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Stock Market Setting Up for Extended Break?

Soft Q1 Suggesting Market Set for Extended BreakThe S&P 500 index really hasn’t done much since the beginning of the year but churn…but then again, why shouldn’t it?

For stocks, 2013 was an exceptional year. If we get another positive year on top of dividends, then it’s total gravy.

The capital gains over the last several years have been highly unusual, representative of the gains often seen after a major financial crisis.

There are no bandwagons to jump on in this stock market. Investor sentiment finally had a bit of an awakening over the last several weeks. Big investors booked some profits after the big price recovery in February, which occurred because of verbal reassurances by the new Fed chair, Janet Yellen. If there wasn’t further hand-holding from the Fed, stocks likely would have continued January’s sell-off into a full-blown correction, helped by events in Ukraine.

I’m of the mind that the stock market may take an extended break over the next two quarters, as it’s so often done in the past—probably more of a price consolidation over a correction; top-line growth is still pretty modest.

I’m still a big fan of dividend income and also a higher weighting given to cash within a portfolio context. … Read More

How to Profit from the Crimea Conflict

What the Crimea Tensions Mean for U.S. InvestorsThe eurozone and Europe are showing progress in finally getting out of their dismal multiyear double-dip recession; however, the uncertainties and hostilities unfolding in the Crimea region of Ukraine, which are threatening to escalate, could put a damper on the economic renewal in Europe.

With the recent vote in Crimea, whether legal or not, Russia has quickly passed a resolution and signed a treaty to annex Crimea to the Kremlin. The current buildup of Russian troops inside Crimea is a big concern, especially if a military conformation breaks out.

We are already seeing rising economic sanctions against Russia from the United States and countries in Europe. This is worrisome, as it could easily derail the economic renewal in Europe at this most critical time, stalling the region’s growth due to the major trading between Russia and Europe. A big impact could be the staggered flow of oil from Russia into Europe, which currently accounts for about 40% of the oil imports from Russia.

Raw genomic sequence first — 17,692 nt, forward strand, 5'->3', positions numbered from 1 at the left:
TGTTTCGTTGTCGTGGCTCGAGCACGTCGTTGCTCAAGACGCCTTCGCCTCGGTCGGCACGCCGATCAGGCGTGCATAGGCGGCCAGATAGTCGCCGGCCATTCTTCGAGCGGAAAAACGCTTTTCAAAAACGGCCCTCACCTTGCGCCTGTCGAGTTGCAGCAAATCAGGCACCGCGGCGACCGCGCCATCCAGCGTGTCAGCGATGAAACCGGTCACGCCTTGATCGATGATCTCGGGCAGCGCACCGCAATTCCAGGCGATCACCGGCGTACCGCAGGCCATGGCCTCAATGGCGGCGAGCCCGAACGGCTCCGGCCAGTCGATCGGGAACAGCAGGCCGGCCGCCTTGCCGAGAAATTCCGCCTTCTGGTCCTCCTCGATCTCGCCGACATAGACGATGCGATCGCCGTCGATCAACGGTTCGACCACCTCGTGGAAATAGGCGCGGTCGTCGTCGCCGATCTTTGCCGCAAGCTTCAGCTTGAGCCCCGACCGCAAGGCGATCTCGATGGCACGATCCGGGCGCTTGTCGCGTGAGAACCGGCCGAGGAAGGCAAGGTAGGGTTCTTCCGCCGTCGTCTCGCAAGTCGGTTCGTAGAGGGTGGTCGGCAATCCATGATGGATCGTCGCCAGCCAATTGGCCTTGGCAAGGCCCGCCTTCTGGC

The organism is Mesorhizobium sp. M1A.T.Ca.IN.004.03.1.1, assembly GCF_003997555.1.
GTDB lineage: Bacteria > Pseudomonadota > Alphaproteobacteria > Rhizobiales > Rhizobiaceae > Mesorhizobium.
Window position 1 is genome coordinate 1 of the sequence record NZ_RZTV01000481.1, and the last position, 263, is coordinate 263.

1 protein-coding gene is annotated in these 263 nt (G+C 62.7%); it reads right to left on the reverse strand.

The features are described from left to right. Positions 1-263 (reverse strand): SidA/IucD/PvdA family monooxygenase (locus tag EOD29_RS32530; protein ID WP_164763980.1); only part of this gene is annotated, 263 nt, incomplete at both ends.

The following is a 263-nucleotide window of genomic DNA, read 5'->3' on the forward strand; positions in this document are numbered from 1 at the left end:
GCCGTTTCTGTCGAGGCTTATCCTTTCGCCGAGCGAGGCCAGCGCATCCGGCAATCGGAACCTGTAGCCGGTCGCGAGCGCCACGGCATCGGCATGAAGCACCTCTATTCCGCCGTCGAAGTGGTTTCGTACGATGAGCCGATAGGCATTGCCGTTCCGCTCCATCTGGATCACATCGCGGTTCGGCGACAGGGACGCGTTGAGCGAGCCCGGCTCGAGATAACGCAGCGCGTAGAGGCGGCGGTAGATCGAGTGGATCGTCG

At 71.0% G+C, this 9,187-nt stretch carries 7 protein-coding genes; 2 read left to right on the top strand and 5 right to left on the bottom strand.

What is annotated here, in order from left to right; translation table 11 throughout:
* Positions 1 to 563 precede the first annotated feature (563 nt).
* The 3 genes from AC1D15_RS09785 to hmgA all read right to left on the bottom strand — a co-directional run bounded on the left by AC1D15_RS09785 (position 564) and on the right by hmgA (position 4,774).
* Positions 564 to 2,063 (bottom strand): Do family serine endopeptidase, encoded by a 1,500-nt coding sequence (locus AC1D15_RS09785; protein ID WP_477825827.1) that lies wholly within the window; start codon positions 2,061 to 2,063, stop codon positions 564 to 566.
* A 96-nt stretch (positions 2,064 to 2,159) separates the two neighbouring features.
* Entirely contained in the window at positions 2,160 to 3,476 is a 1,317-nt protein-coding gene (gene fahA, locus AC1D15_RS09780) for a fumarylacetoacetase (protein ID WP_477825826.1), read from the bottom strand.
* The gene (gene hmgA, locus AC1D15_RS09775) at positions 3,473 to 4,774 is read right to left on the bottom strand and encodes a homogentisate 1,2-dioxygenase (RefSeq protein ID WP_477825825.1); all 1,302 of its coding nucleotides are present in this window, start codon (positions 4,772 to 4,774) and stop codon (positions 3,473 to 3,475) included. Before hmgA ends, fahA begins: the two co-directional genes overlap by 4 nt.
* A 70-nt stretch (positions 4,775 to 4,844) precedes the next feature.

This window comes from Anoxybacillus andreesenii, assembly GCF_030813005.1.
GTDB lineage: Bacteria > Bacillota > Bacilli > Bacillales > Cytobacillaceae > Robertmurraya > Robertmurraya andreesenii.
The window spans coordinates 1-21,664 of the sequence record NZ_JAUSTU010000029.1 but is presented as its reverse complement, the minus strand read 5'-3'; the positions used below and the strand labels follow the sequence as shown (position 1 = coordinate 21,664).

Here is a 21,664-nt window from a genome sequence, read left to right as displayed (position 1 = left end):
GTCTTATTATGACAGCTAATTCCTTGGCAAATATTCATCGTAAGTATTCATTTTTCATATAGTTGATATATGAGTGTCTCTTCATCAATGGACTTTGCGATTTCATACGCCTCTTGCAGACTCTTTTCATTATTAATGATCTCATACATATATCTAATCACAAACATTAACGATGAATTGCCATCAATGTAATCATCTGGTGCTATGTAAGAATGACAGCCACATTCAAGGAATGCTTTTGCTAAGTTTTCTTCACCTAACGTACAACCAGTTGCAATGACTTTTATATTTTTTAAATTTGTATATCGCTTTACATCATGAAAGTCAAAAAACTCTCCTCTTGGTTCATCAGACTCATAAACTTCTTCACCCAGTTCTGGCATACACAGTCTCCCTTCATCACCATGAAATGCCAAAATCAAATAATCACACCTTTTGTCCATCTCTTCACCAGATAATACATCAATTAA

While I don’t think Russia will immediately cut the oil flow into Europe, as Russia also needs the oil revenues, I do expect Europe will look for alternative oil sources if the sanctions increase and tighten against … Read More

Contrarian View: Is the Bull Market Really Just Beginning?

Did the Current Bull Market Really Start in 2013There is some resilience to this stock market, and it’s evidenced by the strength in many important indices.

The Dow Jones Transportation Average is a very important index, even if you don’t own—or aren’t interested in owning—any component companies. The reason for its importance is that it has a track record of leading the rest of the stock market. And it’s especially useful as an indicator of a bull market breakout.

Transportation stocks have a history of leading the economy and the stock market. Dow theory, in my view, is alive and well, and it’s worthwhile to track the index to help with your overall market view.

Lots of commentators view the stock market as having been in a bull market since the March low of 2009. I don’t see it that way.

I view the stock market’s performance since that low (no matter how it was induced) as a recovery market, not the beginning of a new secular bull market or cycle for stocks.

The breakout, from my perspective, was around the beginning of 2013, when institutional investors ignored all the risks (including the inability of policymakers to actually make policy) and decided to bid blue chips and … Read More

What the “Microsoft Indicator” Says Now

Microsoft the Best Market Indicator at This TimeEarnings estimates for Microsoft Corporation (MSFT) are going up and the stock, which recently accelerated, finally looks like it has broken out of a 13-year consolidation.

Microsoft has been an income play for quite a while. Currently yielding three percent, the company’s forward price-to-earnings ratio is around 12.5 and is not dissimilar from many other blue chips.